15 April 2008

School's Out!

I am rapidly approaching the end of my student teaching. For fourteen weeks I’ve worked with kids and seen the whole range of adolescence expressed in my kiddy-boos. Yes, it’s been a lot of fun working with them, even Bucky and his crew of idiot misfits that have stayed behind after his transfer.

I’ll miss the students whose grades have improved over 30% from last semester. I’ll miss seventh period and it’s collection of characters. I’ll miss the mouthy little girl in the back row who gave me grief because that’s how she shows she cares. I’ll miss the little fucker who called me a dickhead: the only time he was right in class, not that I’ll tell him that. I’ll miss the kid who didn’t have a response after I asked him just how EXACTLY he was going to make something of himself other than to start buckling down and doing his work. I’ll miss Li’l Bubbly telling the newest troublemaker, “Don’t come in here with your hot mess; we got rid of Bucky, we’ll get rid of you, too!” I’ll miss teaching inner-city black kids about ice hockey, and giving them extra credit for giving me an interesting fact about the ‘Hawks whenever I wore a jersey.

I’ll really miss reading their papers and seeing them reach for something outside their experience, like when Star Shine talked about putting someone on a “pedal stool;” that effort got her an A.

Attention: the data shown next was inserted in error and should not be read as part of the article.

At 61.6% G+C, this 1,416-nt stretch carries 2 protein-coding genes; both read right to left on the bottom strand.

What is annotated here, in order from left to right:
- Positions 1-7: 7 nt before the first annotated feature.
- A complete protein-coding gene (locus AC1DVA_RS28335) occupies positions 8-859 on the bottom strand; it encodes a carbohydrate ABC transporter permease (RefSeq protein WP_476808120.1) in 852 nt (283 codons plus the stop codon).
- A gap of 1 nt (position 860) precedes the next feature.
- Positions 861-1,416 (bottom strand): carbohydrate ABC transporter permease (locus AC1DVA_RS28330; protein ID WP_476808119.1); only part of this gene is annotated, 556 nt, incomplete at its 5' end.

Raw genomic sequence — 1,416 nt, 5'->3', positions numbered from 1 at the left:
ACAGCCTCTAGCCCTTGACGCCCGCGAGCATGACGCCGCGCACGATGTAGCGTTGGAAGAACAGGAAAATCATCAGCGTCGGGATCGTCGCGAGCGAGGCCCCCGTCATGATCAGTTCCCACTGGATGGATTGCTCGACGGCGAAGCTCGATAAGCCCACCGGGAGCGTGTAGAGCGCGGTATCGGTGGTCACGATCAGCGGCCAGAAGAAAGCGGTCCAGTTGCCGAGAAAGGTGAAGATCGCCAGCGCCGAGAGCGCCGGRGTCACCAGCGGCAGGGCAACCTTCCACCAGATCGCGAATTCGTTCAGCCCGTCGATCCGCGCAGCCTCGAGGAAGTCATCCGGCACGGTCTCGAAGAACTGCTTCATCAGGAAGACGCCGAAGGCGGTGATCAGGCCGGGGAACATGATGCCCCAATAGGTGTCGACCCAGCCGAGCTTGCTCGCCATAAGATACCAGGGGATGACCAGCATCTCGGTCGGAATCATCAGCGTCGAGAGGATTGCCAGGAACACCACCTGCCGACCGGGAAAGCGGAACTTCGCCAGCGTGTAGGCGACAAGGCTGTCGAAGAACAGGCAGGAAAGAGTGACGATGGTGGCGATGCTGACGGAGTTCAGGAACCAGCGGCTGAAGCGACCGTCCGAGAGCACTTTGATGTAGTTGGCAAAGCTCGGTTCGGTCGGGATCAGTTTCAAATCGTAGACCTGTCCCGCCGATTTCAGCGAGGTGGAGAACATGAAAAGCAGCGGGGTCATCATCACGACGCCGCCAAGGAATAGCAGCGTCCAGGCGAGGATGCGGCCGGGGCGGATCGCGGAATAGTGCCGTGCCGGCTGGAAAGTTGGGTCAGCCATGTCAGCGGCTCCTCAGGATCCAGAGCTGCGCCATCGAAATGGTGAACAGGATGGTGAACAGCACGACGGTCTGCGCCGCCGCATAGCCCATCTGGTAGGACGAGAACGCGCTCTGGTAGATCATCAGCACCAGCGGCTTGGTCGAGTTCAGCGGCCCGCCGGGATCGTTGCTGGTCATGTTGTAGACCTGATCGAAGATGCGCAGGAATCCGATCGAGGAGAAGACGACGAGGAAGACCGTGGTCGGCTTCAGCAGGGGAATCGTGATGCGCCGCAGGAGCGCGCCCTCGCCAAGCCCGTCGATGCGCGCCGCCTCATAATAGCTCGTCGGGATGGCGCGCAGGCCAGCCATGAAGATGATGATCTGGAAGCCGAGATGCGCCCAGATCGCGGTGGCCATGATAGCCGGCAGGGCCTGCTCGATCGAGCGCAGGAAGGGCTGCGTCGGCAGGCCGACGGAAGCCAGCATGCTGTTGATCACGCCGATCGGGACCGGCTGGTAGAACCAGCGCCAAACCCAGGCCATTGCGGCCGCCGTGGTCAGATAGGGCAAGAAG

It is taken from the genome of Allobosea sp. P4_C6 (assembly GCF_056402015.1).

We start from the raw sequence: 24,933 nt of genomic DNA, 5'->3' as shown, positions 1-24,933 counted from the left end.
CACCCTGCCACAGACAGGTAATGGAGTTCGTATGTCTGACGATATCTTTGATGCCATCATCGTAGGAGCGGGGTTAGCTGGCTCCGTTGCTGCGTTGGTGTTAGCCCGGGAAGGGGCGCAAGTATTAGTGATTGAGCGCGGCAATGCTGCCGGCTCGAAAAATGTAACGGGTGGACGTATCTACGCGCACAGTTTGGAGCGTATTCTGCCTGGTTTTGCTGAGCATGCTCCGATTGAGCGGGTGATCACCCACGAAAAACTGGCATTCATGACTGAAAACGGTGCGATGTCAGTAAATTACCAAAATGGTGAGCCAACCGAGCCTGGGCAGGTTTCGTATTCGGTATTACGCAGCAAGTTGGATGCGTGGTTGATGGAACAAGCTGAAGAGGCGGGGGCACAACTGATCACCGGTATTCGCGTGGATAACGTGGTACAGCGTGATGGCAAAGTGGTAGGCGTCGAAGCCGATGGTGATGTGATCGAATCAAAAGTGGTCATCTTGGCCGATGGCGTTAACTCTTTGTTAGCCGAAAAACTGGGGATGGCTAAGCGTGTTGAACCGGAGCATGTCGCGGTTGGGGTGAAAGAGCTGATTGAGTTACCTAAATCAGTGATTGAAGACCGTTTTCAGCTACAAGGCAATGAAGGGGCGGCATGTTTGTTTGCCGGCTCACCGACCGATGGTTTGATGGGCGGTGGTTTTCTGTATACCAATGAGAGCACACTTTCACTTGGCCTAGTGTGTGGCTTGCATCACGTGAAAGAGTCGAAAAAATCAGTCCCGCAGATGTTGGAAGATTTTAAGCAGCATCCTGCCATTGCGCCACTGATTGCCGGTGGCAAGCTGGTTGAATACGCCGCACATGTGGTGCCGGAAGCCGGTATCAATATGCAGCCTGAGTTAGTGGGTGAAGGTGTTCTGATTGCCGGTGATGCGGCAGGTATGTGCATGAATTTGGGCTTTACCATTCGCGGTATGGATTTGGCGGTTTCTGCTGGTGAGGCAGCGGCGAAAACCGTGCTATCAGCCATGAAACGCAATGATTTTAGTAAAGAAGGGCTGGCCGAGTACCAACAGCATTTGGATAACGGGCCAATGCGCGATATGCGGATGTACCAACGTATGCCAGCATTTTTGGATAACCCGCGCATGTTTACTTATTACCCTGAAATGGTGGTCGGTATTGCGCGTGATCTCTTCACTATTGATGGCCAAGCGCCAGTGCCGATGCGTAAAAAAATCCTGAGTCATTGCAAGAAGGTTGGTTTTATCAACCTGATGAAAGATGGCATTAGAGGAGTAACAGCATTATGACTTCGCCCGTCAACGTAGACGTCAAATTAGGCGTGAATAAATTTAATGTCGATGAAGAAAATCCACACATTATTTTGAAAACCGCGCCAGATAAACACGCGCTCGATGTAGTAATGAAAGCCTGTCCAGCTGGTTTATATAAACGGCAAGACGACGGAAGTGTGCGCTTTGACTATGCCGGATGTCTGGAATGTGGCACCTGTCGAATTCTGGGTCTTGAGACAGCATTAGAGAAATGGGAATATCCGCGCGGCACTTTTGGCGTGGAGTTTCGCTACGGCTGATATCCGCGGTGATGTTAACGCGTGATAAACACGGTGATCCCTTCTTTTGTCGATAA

I’ll miss them teaching me about learning.

Some things I’ll take away:
• There is always time to listen to a kid, no matter what;
• A white man calling his girlfriend “my boo” is ALWAYS funny to black folks;
• It’s all about effort;
• It’s really easy to overestimate your students and to underestimate your effect on them;
• Students will dam the Chicago River if you tell them it’s extra credit, but wouldn’t add a thimbleful of water if it’s an assignment;
• As much as I wish it weren’t true, motivation comes from within;
• It might not be a bad idea to rethink the high school set-up so that everybody, from student to janitor to administration, can see the relevance and importance of what is being taught.

For everything that has happened in the last fourteen weeks, I will never be able to thank my students, the best teachers I ever had, enough for what I learned.